I believe everything I've linked is safe. Sorry for the format, I'll try to fix this when I can.
Here are some candidates with similarly large metadata counts. Report links come from Googling "Excessive number of items for * DocumentAncestors" (which comes from exiftool, apparently used by VirusTotal).
Here's a jpg or mp3 (report), a png with spam text (report), a png alone (report), and two with the same md5 (31a02712515ace35f1a593c14a7b5150), but this one starts with "0," like your example does. png (report) and a live sample png samsung tablet (SAMPLE). The sample comes from the hash; the others did not produce samples.
A histogram from the "samsung" sample (I quickly split out each byte of 107,000 entries, sorted and sent them through 'uniq') may be of limited utility, except to show that the bytes aren't completely random. This may be expected given how some operations are probably encoded, but I was assuming a programming error that generated purely random UUIDs. This isn't the prettiest picture so I can work on that. Decimal 17 (0x11) is the large spike at bottom.
I tried some experiments to see if there might be some encoded data (also the point of the histogram) but have mostly approached it as just metadata generated while a file is processed.
Here are some additional pursuits:
Another forum post at Adobe Photoshop CC is creating problematic JPEGs that make OSX Preview.app lose its mind with a linked file (Note4Cover1.jpg) that's just as large but not as nicely formatted inside.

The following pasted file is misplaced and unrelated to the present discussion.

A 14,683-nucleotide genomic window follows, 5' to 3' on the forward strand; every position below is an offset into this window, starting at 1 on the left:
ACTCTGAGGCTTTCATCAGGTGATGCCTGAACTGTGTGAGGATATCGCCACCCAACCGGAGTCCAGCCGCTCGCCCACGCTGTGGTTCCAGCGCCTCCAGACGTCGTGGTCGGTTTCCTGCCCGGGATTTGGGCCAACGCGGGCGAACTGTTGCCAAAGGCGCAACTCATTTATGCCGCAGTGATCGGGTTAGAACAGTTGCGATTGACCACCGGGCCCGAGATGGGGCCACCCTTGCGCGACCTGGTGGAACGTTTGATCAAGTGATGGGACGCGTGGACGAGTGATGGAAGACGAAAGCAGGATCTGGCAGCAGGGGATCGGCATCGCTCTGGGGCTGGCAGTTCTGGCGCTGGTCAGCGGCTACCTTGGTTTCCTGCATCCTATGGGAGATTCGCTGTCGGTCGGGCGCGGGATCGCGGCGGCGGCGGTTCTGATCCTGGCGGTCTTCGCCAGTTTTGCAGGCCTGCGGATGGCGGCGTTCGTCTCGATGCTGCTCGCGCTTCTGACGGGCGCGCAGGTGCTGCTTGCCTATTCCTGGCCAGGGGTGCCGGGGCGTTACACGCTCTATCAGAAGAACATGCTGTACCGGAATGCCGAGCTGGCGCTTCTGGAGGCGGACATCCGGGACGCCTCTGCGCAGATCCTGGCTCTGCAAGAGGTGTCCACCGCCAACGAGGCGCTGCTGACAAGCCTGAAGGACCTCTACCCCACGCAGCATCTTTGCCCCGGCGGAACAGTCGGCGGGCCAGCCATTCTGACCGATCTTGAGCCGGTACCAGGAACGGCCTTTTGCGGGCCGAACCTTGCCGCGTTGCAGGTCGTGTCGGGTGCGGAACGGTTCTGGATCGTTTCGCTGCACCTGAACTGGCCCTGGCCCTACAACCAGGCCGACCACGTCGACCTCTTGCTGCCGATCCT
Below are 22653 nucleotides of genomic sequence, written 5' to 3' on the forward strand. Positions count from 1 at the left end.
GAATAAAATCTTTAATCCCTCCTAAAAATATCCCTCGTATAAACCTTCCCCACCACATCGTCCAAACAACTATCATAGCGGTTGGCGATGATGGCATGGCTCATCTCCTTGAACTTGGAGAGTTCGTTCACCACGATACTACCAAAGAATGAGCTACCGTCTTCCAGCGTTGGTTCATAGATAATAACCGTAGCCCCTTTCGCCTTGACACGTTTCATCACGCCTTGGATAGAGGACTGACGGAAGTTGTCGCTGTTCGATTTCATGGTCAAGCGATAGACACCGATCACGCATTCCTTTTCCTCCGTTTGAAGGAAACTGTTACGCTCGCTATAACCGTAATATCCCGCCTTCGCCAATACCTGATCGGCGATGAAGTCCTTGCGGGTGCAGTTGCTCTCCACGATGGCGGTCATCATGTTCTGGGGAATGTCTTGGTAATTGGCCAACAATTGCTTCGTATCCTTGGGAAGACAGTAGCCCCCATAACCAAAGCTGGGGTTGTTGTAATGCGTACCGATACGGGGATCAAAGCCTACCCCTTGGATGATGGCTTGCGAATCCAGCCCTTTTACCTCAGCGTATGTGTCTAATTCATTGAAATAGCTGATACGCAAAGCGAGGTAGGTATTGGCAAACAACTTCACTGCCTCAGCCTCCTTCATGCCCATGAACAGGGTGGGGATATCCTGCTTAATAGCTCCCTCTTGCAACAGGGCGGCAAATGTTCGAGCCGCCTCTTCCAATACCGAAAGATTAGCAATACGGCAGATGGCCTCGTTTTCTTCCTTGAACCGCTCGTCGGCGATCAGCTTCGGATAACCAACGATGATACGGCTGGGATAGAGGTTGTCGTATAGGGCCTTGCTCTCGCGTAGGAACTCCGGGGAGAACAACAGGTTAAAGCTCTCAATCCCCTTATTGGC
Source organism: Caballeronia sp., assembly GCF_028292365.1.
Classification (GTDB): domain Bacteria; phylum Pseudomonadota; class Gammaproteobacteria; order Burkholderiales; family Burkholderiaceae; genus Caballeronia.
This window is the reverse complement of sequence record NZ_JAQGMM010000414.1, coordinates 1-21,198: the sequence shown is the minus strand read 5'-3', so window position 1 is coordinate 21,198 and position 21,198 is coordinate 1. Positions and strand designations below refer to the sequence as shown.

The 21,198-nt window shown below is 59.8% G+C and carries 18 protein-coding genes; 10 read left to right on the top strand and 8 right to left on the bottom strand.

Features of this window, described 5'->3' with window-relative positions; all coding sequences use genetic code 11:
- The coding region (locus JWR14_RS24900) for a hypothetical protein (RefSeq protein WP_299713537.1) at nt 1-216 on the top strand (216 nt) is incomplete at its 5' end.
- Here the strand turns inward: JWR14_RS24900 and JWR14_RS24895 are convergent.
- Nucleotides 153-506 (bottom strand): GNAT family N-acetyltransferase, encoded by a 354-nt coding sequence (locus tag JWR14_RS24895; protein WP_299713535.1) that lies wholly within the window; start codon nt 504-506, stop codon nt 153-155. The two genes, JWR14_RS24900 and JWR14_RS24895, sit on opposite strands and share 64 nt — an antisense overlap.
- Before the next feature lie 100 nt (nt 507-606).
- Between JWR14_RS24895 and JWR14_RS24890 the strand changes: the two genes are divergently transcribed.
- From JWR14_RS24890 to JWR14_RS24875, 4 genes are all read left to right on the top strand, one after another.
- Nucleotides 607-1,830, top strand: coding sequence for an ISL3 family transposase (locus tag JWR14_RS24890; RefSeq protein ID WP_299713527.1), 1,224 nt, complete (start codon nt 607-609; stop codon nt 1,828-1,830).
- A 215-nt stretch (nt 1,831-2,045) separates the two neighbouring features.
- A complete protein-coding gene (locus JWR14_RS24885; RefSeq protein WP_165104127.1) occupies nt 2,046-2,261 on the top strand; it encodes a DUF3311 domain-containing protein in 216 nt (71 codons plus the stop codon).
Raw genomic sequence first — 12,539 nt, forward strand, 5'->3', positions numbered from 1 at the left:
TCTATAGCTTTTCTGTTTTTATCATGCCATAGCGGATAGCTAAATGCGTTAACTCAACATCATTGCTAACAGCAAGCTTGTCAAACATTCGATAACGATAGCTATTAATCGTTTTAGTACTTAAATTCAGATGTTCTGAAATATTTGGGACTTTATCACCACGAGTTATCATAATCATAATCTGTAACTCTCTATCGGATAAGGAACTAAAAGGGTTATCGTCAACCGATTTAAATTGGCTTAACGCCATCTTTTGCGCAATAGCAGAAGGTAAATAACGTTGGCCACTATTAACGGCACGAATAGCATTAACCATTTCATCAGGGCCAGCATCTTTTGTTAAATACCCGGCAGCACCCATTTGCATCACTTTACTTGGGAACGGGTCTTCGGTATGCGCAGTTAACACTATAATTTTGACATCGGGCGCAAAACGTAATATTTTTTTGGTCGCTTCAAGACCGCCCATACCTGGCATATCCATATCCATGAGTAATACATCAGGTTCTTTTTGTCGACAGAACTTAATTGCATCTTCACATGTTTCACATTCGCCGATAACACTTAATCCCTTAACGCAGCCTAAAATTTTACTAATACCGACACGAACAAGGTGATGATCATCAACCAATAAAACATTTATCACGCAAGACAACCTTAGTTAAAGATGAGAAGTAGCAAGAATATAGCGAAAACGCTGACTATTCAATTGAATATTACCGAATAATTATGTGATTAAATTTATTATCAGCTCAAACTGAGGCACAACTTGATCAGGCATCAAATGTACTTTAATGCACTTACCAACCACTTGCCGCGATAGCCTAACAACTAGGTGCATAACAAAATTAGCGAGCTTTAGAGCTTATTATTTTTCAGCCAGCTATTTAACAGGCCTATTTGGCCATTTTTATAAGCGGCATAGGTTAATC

Someone else with an excessive number of items, I think this link suggests how to remove the extra data (warning that it may remove stuff you want):
exiftool -xmp:all= -tagsfromfile @ "-all:all<xmp:all" FILE
A caveat: I found that opening and saving with a new name using GIMP removed the data regardless of the checkboxes being set to save it. It seems like that's not supposed to happen according to the standards linked by other answers here.
And finally, differ (differ.readthedocs.org) is an image reporting library. I haven't evaluated it because while it looks useful and dumps stats from may tools (like exiftool and imagemagick) it might be a little tricky to set up (github). It still might be useful for forensic data.